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News from Marine Safety South Australia

News from Marine Safety South Australia – March 2024 edition

Marine Safety SA cars are sporting a fresh new look

The Marine Safety SA vehicles are now wrapped with eye-catching boating safety messaging, serving as a reminder of where to find essential boating safety information in SA.

Keep an eye out for the cars at boat ramps and various marine safety and boating events statewide.

Whenever you spot one of the Marine Safety SA cars at a boat ramp, it signifies that the dedicated MSOs are on site, offering valuable education on safe boating practices. They’re there to ensure vessels are operating safely and equipped with all necessary boating safety gear.

The wrapped cars help promote the Marine Safety SA website as the go-to destination for comprehensive boating safety information. You’ll find online tool and tips for checking safety equipment, lifejackets and reporting hazards and incidents on the water.

Granite Island beacon update

If you have visited Victor Harbor recently, you might have noticed a change on the Granite Island breakwater: a new navigation beacon.

This update was necessary because the old beacon, made of a small, galvanized steel drop-down pole, had corroded severely from exposure to seawater spray and harsh conditions.

In its place, a more durable PVC-filled concrete structure has been installed, better suited to withstand the tough coastal environment. This improvement ensures safer navigation for mariners into the future.

Lucindale field days

This month Marine Safety SA had a fantastic time at the Lucindale field days connecting with many members of the southeast region’s boating community.

Our dedicated MSOs were on hand throughout the event, engaging with visitors, answering their boating safety queries, and distributing educational stickers and flyers. Being part of the Blue Yakka Trail was a highlight for Marine Safety SA this year.

Children were encouraged to participate by answering a boating safety question about lifejackets and were rewarded with a Marine Safety SA drink bottle for their efforts.

In addition, Marine Safety SA hosted a giveaway competition where attendees who signed up for the Marine Safety SA newsletter had the chance to win one of two new lifejackets.

Congratulations to Melissa from Lucindale and Robert from Kingston, who are the lucky winners!

Our MSOs also met more of the southeast community on water in the Beachport and Robe areas before and after the field day patrolling the waters along the coast in this region.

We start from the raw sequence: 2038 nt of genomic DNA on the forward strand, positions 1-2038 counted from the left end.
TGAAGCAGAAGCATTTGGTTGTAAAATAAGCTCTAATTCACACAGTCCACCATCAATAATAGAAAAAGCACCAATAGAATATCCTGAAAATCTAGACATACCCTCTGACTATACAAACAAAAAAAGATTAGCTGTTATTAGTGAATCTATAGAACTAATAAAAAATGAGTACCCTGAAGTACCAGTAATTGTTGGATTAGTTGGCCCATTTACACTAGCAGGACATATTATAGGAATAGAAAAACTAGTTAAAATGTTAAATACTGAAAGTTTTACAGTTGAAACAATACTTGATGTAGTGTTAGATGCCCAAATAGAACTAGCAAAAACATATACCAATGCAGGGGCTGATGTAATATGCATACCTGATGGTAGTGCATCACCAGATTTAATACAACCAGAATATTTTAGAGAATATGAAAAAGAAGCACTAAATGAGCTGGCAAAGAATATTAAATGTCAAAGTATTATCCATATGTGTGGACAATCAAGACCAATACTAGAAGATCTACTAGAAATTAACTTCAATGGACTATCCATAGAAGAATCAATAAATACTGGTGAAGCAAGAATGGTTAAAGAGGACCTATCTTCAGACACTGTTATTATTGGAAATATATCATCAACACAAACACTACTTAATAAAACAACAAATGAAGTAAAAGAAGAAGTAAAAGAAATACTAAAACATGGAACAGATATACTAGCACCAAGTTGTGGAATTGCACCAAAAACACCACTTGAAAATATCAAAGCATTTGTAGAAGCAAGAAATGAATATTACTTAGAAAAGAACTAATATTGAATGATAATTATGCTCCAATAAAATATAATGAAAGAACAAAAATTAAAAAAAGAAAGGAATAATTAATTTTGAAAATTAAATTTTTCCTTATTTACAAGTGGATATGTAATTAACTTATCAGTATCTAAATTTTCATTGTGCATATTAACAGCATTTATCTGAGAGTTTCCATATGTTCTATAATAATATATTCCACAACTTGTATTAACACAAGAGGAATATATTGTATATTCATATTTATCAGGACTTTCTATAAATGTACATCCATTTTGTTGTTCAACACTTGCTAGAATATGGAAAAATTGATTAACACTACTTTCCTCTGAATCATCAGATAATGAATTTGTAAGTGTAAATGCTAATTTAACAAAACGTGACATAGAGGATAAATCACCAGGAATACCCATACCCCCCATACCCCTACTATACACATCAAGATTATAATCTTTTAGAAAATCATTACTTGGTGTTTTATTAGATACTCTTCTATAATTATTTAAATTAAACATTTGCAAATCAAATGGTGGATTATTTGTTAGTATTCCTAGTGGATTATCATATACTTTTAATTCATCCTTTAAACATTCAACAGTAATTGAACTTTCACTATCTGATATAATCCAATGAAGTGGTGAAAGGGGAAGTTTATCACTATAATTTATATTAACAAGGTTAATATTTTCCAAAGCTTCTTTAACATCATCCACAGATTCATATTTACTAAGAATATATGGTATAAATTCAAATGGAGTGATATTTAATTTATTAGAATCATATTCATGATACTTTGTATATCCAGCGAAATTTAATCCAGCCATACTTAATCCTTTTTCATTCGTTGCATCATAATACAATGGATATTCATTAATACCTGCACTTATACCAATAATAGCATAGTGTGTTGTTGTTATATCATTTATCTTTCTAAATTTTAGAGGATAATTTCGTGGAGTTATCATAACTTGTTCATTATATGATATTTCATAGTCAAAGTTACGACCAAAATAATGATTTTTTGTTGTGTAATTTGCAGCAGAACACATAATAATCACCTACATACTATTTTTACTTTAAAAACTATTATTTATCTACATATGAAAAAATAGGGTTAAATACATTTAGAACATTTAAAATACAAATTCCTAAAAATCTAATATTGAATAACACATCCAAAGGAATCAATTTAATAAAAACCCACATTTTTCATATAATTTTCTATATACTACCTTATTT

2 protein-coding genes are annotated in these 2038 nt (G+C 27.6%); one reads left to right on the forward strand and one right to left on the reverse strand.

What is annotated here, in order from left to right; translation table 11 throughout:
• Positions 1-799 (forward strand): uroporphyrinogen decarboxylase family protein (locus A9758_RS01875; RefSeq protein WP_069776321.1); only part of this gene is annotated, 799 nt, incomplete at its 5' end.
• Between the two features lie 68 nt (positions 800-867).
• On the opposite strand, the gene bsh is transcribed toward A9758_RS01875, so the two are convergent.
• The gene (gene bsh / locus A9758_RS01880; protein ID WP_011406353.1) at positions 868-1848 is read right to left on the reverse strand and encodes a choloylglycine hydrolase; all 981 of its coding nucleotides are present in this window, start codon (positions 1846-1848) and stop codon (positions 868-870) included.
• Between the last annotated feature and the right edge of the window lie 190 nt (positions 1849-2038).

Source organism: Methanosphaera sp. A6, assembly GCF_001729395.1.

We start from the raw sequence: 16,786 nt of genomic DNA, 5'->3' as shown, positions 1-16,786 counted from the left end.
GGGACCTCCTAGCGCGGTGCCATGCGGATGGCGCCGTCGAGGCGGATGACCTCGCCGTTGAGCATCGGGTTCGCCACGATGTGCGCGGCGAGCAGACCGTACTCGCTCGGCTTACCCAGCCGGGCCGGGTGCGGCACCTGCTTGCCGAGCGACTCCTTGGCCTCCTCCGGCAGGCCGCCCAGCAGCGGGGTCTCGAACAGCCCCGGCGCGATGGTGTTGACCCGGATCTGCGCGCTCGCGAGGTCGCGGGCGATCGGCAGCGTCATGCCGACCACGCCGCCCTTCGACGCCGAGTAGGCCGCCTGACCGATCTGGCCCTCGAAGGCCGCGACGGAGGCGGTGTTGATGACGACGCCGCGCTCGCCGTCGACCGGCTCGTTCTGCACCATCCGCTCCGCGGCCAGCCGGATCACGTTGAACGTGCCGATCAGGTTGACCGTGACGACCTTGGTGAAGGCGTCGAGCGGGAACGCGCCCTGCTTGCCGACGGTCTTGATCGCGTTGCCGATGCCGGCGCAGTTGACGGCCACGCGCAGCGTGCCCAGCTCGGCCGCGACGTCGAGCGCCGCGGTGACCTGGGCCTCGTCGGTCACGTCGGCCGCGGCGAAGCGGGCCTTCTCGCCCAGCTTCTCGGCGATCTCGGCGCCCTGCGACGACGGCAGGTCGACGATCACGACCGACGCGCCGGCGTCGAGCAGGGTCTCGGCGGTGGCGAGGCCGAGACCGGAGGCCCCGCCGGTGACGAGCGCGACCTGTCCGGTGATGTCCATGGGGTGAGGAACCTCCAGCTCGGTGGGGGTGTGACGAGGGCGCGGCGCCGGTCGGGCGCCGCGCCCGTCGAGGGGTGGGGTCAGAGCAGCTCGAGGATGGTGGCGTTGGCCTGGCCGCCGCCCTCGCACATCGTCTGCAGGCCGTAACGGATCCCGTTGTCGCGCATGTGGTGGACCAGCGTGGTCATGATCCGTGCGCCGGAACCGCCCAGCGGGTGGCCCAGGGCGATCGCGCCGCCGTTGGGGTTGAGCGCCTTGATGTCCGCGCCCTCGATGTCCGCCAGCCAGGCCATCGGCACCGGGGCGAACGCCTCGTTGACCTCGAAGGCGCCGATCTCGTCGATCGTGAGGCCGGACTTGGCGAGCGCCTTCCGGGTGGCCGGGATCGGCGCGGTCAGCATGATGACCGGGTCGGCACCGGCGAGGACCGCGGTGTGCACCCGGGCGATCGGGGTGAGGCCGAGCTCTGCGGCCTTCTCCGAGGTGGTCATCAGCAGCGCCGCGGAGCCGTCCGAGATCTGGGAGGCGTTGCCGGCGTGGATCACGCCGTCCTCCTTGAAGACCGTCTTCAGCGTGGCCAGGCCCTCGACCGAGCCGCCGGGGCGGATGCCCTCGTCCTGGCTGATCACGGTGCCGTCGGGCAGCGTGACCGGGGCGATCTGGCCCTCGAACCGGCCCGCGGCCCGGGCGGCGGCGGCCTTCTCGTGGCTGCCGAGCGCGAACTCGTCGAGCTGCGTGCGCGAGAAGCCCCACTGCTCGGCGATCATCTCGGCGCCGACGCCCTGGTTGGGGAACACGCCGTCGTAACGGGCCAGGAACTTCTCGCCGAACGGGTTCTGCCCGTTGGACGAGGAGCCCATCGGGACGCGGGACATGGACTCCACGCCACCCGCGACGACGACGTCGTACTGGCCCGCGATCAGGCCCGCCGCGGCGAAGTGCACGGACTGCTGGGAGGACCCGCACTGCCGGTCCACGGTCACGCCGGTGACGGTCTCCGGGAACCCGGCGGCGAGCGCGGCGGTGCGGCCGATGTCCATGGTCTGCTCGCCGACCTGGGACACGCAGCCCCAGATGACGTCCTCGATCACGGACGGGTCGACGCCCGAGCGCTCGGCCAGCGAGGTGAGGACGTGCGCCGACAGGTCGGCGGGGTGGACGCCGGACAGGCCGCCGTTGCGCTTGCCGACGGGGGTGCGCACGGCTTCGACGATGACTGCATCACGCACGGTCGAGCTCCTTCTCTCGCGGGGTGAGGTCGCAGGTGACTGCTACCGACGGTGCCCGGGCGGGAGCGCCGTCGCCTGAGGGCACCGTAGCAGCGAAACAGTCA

Keep informed about the officers’ upcoming activities in your area by following the Marine Safety SA Facebook page.

Children’s lifejacket essentials

Lifejackets are the most important piece of safety equipment for everyone while boating, especially for children.

On vessels 12 metres and under, children up to 12 years of age must always wear a lifejacket when on the open deck.

In semi-protected and unprotected waters, children must wear a lifejacket level 100 or higher. These lifejackets provide sufficient flotation to keep the body and head above water, thanks to their flotation collar. In protected waters like the River Murray, children can wear a level 50, 100, or higher lifejacket while on the open deck of a boat.

However, if opting for a level 50 lifejacket for a child on the river, it is important to note that:

  • A level 50 lifejacket has less floatation than a level 100, with flotation panels only on the front and back
  • This type of lifejacket will not support your child’s head when swimming or while in the water.

Children’s lifejacket wear on personal watercraft (PWC) and water skiing

Children must wear a level 50 lifejacket if waterskiing or as a passenger on a personal watercraft (PWC). This type of lifejacket is specifically chosen to minimise the risk of neck injuries in case of falls. Before undertaking these activities consider whether your child is old and strong enough to keep their head up in the water if they fall from a PWC or water-skiing device.

For more information on children and lifejackets visit the Marine Safety SA website.